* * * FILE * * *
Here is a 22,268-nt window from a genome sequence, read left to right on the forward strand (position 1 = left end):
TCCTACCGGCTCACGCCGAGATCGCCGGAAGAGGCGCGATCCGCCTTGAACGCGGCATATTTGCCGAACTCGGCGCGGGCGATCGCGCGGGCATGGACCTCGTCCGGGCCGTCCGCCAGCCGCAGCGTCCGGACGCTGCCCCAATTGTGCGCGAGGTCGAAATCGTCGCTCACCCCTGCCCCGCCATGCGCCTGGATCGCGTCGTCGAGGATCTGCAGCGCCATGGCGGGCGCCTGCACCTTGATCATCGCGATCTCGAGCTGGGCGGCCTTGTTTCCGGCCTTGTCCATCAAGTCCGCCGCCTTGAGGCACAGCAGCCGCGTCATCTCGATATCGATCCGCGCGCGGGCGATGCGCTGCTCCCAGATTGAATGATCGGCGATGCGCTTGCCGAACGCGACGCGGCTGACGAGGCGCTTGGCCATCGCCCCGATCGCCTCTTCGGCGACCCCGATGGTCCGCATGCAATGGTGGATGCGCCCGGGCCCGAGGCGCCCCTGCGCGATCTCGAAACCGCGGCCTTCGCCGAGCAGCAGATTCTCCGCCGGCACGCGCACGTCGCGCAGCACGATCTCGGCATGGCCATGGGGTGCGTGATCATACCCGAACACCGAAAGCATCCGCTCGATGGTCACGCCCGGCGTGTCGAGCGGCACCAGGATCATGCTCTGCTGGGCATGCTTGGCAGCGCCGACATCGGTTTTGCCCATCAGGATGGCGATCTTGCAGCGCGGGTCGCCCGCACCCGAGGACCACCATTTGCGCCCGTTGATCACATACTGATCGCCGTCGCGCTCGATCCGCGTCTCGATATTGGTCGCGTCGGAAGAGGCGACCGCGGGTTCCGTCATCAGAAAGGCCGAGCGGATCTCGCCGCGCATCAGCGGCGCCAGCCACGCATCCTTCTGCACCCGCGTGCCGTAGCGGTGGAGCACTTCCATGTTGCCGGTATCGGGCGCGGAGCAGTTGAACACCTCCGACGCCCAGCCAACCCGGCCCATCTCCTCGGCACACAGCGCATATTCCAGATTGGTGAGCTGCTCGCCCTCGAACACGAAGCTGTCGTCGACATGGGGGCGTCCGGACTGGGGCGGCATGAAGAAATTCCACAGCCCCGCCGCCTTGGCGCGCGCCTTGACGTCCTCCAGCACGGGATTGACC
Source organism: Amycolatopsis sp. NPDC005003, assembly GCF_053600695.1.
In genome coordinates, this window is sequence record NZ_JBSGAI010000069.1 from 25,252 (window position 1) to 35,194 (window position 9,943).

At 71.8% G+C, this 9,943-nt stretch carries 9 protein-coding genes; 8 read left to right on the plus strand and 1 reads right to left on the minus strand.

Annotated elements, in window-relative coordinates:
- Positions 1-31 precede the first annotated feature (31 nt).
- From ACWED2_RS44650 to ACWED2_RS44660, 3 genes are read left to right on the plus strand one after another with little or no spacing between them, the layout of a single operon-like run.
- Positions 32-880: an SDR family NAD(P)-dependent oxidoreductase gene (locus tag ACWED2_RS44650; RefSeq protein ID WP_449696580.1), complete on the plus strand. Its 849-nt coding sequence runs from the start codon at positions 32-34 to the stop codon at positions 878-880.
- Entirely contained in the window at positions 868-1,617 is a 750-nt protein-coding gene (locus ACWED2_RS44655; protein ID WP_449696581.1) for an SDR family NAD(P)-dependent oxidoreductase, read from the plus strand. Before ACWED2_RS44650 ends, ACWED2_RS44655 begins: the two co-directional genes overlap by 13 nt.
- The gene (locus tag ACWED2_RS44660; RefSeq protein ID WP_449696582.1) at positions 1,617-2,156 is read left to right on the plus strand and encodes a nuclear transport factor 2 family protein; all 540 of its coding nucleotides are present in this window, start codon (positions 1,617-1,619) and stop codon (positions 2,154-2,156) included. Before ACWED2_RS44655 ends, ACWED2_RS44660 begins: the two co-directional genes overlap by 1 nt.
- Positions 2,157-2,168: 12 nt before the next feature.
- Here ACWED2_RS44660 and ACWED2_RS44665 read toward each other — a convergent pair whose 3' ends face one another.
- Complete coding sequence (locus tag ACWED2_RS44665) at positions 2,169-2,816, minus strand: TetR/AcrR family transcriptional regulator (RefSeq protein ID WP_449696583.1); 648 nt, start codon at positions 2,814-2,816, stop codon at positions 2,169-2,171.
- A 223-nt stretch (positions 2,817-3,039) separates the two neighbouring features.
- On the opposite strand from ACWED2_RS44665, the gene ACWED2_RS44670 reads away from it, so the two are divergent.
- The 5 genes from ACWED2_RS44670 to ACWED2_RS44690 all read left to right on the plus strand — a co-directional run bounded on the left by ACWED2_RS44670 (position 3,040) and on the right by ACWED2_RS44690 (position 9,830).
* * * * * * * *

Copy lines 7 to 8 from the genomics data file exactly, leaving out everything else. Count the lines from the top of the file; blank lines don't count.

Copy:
- Positions 1-31 precede the first annotated feature (31 nt).
- From ACWED2_RS44650 to ACWED2_RS44660, 3 genes are read left to right on the plus strand one after another with little or no spacing between them, the layout of a single operon-like run.